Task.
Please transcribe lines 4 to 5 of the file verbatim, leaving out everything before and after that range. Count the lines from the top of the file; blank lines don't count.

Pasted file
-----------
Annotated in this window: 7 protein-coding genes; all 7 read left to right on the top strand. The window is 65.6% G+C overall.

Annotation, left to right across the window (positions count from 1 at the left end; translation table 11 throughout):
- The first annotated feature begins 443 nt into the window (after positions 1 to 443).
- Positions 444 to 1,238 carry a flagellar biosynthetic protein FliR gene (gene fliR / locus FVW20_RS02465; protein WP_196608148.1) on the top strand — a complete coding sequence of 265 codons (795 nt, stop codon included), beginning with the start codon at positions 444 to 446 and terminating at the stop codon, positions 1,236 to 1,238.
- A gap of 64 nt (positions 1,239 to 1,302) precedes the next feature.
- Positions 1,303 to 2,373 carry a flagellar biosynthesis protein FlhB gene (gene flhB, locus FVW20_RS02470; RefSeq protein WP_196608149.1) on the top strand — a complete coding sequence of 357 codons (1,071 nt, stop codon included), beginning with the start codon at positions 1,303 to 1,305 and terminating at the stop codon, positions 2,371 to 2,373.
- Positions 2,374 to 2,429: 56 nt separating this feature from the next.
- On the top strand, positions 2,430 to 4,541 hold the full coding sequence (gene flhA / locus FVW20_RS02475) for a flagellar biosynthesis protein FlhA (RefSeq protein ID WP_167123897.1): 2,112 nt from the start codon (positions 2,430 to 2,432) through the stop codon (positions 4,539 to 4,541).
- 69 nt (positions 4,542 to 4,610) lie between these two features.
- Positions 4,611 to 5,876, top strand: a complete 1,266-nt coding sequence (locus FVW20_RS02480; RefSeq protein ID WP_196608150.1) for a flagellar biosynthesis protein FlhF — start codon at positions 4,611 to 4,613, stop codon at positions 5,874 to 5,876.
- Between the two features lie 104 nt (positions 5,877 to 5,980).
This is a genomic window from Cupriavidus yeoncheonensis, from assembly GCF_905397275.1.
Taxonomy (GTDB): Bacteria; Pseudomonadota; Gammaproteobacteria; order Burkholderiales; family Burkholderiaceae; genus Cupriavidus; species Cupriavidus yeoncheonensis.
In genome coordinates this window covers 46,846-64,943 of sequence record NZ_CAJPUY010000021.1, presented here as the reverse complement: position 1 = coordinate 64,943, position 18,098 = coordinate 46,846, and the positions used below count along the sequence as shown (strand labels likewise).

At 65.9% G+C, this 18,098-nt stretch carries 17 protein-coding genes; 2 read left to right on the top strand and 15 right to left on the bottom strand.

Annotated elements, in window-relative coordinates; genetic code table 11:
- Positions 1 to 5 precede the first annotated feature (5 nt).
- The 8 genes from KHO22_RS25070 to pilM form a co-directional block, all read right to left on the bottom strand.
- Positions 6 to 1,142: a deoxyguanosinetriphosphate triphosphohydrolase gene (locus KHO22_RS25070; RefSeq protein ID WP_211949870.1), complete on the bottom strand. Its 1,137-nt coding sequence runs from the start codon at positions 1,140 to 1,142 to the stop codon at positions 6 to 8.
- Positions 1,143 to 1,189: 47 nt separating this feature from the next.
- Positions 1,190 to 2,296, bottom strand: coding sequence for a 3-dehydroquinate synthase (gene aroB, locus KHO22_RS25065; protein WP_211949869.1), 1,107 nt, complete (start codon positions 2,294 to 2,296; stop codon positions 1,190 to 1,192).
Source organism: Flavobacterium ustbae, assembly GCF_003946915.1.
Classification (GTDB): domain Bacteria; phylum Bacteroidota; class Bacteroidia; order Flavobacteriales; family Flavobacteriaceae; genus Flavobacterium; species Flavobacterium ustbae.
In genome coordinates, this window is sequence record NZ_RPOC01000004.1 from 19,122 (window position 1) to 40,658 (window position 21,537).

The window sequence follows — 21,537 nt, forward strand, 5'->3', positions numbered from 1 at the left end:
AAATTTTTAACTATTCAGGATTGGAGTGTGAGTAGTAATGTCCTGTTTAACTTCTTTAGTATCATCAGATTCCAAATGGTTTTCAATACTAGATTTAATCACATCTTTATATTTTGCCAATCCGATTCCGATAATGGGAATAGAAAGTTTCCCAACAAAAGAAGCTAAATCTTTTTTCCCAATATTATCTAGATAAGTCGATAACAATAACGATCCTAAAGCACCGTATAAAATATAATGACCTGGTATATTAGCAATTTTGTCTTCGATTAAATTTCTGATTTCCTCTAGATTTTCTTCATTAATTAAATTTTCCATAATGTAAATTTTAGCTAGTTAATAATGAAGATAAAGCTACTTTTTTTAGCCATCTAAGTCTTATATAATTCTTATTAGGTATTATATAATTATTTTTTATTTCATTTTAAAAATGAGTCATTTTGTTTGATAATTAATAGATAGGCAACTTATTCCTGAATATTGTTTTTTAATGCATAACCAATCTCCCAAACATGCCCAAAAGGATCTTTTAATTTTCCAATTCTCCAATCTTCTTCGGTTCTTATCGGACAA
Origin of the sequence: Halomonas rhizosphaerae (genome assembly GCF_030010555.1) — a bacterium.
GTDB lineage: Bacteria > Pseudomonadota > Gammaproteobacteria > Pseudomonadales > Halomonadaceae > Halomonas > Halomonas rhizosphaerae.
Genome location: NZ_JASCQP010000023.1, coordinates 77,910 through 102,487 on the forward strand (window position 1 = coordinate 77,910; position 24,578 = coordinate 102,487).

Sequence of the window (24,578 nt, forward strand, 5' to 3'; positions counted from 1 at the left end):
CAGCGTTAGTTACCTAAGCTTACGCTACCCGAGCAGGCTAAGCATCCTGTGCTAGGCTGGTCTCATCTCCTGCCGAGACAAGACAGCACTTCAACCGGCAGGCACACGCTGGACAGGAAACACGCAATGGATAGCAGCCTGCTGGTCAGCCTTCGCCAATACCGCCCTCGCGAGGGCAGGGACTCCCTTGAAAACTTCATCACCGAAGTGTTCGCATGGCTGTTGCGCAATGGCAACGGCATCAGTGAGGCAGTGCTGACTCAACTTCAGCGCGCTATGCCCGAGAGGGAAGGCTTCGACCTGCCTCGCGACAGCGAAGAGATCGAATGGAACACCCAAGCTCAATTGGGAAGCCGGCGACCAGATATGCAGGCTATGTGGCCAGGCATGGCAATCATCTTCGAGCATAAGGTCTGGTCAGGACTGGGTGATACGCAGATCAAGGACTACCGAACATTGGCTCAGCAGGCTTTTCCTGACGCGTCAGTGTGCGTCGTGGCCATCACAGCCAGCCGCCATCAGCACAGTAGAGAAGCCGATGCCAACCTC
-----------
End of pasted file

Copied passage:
- Positions 444 to 1,238 carry a flagellar biosynthetic protein FliR gene (gene fliR / locus FVW20_RS02465; protein WP_196608148.1) on the top strand — a complete coding sequence of 265 codons (795 nt, stop codon included), beginning with the start codon at positions 444 to 446 and terminating at the stop codon, positions 1,236 to 1,238.
- A gap of 64 nt (positions 1,239 to 1,302) precedes the next feature.